A Mixed Up Minister?
What insights does the book of Jonah have for ministers today?
Led by The Revd Tom Stuckey, a former President of the Methodist Church.
There could have been many reasons why I was not the greatest circuit minister, but at least one reason is shared with too many other clergy. Being a full-time paid church employee can distort how you see life and remove you from the more normal experience of most church members. As a consequence, we clergy talk a lot about faith, but too often not enough about how faith relates to the workplace. Too many local preachers, I fear, also make this error. The common question from the pew is ‘what has this got to do with Monday morning?’ I’m not sure that I gave that enough attention, and as one who is in effect a local preacher as regards my involvement in my local Methodist congregation, I listen to more sermons than I preach and I don’t think enough other preachers address this issue.
Work Matters is an attractive theology of work. It begins with the creative purposes of God, and a consequence of sin is that humanity needs to work to survive. From there the Christian meaning of work is unpacked, how work relates to our faith, a Scriptural understanding developed and how Sunday empowers us for Monday rather than providing an escape. With a vocational perspective, all work (paid or otherwise) becomes increasingly meaningful, and Nelson’s book will help us understand better how our faith impacts our work.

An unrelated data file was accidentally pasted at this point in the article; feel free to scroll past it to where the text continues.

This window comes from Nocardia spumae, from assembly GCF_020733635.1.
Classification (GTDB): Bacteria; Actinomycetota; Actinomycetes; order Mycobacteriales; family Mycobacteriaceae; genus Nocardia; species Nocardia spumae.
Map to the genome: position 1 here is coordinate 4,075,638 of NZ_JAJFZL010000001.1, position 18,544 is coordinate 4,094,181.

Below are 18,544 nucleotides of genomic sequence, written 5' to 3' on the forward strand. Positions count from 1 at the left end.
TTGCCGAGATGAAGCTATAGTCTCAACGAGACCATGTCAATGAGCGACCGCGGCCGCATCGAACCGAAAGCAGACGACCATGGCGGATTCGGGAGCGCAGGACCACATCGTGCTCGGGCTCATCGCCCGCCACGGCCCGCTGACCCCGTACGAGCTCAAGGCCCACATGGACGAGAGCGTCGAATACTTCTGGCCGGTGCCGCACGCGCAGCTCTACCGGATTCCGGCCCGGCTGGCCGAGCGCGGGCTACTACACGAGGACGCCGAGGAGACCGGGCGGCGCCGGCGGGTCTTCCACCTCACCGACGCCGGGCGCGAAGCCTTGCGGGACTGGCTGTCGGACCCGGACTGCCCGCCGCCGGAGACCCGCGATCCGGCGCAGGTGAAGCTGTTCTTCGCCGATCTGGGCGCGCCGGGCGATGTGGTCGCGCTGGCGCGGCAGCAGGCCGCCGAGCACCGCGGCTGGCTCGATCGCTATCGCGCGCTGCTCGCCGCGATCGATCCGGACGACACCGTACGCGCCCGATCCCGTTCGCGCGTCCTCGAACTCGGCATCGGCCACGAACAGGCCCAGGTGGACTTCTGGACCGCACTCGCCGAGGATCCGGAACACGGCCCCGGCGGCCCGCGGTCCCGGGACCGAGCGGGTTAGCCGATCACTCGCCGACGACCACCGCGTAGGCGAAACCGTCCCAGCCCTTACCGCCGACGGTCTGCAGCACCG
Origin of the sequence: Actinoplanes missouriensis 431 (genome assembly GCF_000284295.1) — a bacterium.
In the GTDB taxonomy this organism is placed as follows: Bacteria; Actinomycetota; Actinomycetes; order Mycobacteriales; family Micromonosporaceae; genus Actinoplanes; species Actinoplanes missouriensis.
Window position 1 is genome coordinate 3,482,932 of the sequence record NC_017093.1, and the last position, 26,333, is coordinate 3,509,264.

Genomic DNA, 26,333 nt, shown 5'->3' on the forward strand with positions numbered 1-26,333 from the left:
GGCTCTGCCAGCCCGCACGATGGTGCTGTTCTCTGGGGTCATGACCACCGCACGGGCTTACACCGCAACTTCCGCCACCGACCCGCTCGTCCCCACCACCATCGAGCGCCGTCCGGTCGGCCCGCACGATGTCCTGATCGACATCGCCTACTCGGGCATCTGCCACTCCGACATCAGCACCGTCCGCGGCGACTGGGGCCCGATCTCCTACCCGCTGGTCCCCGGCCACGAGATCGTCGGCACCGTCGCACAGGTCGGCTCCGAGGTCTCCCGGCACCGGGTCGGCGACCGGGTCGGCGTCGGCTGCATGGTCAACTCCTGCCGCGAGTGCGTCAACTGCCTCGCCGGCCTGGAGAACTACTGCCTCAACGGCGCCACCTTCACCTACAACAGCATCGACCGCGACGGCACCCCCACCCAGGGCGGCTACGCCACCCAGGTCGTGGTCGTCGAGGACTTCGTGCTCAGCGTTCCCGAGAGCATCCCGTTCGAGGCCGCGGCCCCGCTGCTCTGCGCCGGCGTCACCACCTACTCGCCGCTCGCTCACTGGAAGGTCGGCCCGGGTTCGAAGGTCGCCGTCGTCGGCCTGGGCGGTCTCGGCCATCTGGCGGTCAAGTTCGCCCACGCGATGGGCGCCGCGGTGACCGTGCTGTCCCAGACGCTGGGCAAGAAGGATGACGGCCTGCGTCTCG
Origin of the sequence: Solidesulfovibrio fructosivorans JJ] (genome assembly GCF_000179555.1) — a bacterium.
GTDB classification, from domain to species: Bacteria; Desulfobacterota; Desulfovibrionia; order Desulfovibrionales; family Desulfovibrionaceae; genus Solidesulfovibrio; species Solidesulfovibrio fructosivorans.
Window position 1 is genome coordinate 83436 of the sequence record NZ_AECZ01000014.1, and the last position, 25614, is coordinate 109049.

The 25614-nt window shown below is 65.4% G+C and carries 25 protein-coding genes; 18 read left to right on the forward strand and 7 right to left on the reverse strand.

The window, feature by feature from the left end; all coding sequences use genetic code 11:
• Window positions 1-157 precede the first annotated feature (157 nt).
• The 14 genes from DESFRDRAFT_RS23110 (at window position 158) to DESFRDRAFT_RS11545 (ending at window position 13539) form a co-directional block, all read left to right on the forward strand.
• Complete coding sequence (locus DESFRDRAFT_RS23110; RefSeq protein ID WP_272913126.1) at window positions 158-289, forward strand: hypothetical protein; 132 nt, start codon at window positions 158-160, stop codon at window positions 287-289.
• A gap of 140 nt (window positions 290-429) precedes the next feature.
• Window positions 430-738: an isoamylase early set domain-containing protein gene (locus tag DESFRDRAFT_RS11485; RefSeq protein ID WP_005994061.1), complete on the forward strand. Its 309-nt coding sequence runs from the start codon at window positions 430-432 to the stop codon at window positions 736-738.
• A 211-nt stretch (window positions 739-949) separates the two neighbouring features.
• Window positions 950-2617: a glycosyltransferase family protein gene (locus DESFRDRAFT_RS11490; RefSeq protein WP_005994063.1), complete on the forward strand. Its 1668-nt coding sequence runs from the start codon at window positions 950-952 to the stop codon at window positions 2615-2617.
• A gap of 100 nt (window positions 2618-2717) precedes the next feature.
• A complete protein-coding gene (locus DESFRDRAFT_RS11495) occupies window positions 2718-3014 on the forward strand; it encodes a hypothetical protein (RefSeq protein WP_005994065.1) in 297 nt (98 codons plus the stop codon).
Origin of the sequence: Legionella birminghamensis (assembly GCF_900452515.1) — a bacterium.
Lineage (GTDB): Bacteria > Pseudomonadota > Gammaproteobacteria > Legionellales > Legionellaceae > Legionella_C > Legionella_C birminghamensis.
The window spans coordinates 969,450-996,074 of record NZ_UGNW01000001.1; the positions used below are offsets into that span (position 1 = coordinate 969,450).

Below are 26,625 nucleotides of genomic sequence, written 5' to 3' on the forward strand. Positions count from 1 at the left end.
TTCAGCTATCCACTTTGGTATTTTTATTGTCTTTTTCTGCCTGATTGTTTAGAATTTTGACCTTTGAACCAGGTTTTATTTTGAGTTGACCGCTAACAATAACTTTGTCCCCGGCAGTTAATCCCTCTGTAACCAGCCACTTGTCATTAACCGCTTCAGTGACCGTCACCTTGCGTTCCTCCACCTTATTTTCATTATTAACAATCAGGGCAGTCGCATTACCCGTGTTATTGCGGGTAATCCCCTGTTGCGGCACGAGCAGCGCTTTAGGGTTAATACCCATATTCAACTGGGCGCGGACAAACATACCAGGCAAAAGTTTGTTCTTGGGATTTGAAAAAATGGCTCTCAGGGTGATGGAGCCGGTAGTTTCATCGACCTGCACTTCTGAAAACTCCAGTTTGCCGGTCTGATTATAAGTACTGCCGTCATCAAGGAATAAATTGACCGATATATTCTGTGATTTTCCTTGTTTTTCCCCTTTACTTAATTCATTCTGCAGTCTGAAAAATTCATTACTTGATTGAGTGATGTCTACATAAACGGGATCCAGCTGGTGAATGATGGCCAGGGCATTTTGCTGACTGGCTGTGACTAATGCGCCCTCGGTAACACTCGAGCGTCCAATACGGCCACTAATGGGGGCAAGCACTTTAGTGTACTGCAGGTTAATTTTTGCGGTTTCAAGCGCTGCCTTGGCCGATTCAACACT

While very readable and well illustrated with examples, Work Matters is American and so some examples don’t translate perfectly to Ireland. But that is a small point, and the general principles are very applicable. It lends itself well to group study with questions at the close of each chapter. Other literature on this theme is available from Mark Greene and the London Institute for Contemporary Christianity (www.licc.org.uk). Cliff College’s MA programme on mission in the world of work is another example.
As Christians we are part of a faith where Jesus was a carpenter for perhaps 15 years. Our Methodist tradition, particularly in England, contributed to the birth of the trade union movement. We helped Victorian entrepreneurs to understand philanthropy as a normal outworking of Christian faith, with the Rank Trust financial support stemming from this background. Work does matter, and in an era where unemployment is rising and some people are taking jobs that in other circumstances they may not, further thinking on issues relating to work is important.
I hope drawing attention to Work Matters is the start of my rehabilitation for my early ministry in places such as Ballinamallard where I preached with a bit of gusto, but too often left the congregation to make the links between Sunday and Monday.